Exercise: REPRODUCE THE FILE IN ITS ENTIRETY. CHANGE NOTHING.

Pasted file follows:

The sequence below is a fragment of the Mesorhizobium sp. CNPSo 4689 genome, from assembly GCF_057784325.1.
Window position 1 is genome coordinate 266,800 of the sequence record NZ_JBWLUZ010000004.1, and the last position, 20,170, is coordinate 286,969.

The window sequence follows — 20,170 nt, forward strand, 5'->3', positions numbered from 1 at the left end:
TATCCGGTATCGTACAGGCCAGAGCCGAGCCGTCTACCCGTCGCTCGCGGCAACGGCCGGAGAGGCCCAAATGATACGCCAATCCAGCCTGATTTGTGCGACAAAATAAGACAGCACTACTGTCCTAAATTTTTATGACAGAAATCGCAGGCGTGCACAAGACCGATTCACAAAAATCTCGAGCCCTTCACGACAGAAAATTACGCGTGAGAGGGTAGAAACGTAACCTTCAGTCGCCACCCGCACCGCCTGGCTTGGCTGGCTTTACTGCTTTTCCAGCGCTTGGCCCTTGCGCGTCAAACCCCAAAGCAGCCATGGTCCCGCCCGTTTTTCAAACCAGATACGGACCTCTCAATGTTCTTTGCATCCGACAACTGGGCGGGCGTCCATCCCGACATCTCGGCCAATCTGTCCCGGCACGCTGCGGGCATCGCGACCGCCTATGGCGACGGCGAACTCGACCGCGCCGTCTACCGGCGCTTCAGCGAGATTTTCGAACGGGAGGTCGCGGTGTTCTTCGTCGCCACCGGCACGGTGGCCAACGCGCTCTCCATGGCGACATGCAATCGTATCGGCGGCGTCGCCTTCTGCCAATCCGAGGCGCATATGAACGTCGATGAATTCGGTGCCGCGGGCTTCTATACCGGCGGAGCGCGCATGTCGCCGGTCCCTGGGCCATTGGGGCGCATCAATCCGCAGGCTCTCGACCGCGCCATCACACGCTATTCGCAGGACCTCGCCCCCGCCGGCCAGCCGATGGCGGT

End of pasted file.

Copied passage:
The sequence below is a fragment of the Mesorhizobium sp. CNPSo 4689 genome, from assembly GCF_057784325.1.
Window position 1 is genome coordinate 266,800 of the sequence record NZ_JBWLUZ010000004.1, and the last position, 20,170, is coordinate 286,969.

The window sequence follows — 20,170 nt, forward strand, 5'->3', positions numbered from 1 at the left end:
TATCCGGTATCGTACAGGCCAGAGCCGAGCCGTCTACCCGTCGCTCGCGGCAACGGCCGGAGAGGCCCAAATGATACGCCAATCCAGCCTGATTTGTGCGACAAAATAAGACAGCACTACTGTCCTAAATTTTTATGACAGAAATCGCAGGCGTGCACAAGACCGATTCACAAAAATCTCGAGCCCTTCACGACAGAAAATTACGCGTGAGAGGGTAGAAACGTAACCTTCAGTCGCCACCCGCACCGCCTGGCTTGGCTGGCTTTACTGCTTTTCCAGCGCTTGGCCCTTGCGCGTCAAACCCCAAAGCAGCCATGGTCCCGCCCGTTTTTCAAACCAGATACGGACCTCTCAATGTTCTTTGCATCCGACAACTGGGCGGGCGTCCATCCCGACATCTCGGCCAATCTGTCCCGGCACGCTGCGGGCATCGCGACCGCCTATGGCGACGGCGAACTCGACCGCGCCGTCTACCGGCGCTTCAGCGAGATTTTCGAACGGGAGGTCGCGGTGTTCTTCGTCGCCACCGGCACGGTGGCCAACGCGCTCTCCATGGCGACATGCAATCGTATCGGCGGCGTCGCCTTCTGCCAATCCGAGGCGCATATGAACGTCGATGAATTCGGTGCCGCGGGCTTCTATACCGGCGGAGCGCGCATGTCGCCGGTCCCTGGGCCATTGGGGCGCATCAATCCGCAGGCTCTCGACCGCGCCATCACACGCTATTCGCAGGACCTCGCCCCCGCCGGCCAGCCGATGGCGGT